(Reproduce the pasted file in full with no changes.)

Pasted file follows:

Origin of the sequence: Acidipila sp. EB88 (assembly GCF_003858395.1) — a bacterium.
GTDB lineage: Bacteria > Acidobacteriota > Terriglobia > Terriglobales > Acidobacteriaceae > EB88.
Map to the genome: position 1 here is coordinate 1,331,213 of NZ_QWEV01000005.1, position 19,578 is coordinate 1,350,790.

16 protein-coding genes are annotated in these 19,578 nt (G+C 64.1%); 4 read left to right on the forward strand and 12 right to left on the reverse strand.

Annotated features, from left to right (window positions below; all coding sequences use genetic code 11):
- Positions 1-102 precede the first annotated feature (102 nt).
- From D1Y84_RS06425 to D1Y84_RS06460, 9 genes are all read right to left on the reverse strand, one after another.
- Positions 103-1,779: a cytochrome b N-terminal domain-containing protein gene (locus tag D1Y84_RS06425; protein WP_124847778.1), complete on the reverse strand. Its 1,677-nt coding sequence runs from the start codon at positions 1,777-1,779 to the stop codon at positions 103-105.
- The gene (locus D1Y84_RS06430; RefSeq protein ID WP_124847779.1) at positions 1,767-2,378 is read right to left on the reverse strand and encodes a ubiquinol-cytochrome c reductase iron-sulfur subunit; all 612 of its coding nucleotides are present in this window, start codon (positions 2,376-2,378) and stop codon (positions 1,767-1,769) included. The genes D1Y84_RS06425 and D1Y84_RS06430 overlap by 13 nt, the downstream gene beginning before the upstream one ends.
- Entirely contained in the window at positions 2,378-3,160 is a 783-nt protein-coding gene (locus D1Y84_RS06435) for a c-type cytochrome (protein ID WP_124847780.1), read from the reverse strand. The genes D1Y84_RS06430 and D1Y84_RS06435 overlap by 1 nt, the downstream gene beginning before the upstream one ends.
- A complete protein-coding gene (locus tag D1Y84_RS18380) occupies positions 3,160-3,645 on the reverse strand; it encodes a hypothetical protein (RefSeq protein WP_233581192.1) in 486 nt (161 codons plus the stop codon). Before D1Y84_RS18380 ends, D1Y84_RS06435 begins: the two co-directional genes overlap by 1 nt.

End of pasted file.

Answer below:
Origin of the sequence: Acidipila sp. EB88 (assembly GCF_003858395.1) — a bacterium.
GTDB lineage: Bacteria > Acidobacteriota > Terriglobia > Terriglobales > Acidobacteriaceae > EB88.
Map to the genome: position 1 here is coordinate 1,331,213 of NZ_QWEV01000005.1, position 19,578 is coordinate 1,350,790.

16 protein-coding genes are annotated in these 19,578 nt (G+C 64.1%); 4 read left to right on the forward strand and 12 right to left on the reverse strand.

Annotated features, from left to right (window positions below; all coding sequences use genetic code 11):
- Positions 1-102 precede the first annotated feature (102 nt).
- From D1Y84_RS06425 to D1Y84_RS06460, 9 genes are all read right to left on the reverse strand, one after another.
- Positions 103-1,779: a cytochrome b N-terminal domain-containing protein gene (locus tag D1Y84_RS06425; protein WP_124847778.1), complete on the reverse strand. Its 1,677-nt coding sequence runs from the start codon at positions 1,777-1,779 to the stop codon at positions 103-105.
- The gene (locus D1Y84_RS06430; RefSeq protein ID WP_124847779.1) at positions 1,767-2,378 is read right to left on the reverse strand and encodes a ubiquinol-cytochrome c reductase iron-sulfur subunit; all 612 of its coding nucleotides are present in this window, start codon (positions 2,376-2,378) and stop codon (positions 1,767-1,769) included. The genes D1Y84_RS06425 and D1Y84_RS06430 overlap by 13 nt, the downstream gene beginning before the upstream one ends.
- Entirely contained in the window at positions 2,378-3,160 is a 783-nt protein-coding gene (locus D1Y84_RS06435) for a c-type cytochrome (protein ID WP_124847780.1), read from the reverse strand. The genes D1Y84_RS06430 and D1Y84_RS06435 overlap by 1 nt, the downstream gene beginning before the upstream one ends.
- A complete protein-coding gene (locus tag D1Y84_RS18380) occupies positions 3,160-3,645 on the reverse strand; it encodes a hypothetical protein (RefSeq protein WP_233581192.1) in 486 nt (161 codons plus the stop codon). Before D1Y84_RS18380 ends, D1Y84_RS06435 begins: the two co-directional genes overlap by 1 nt.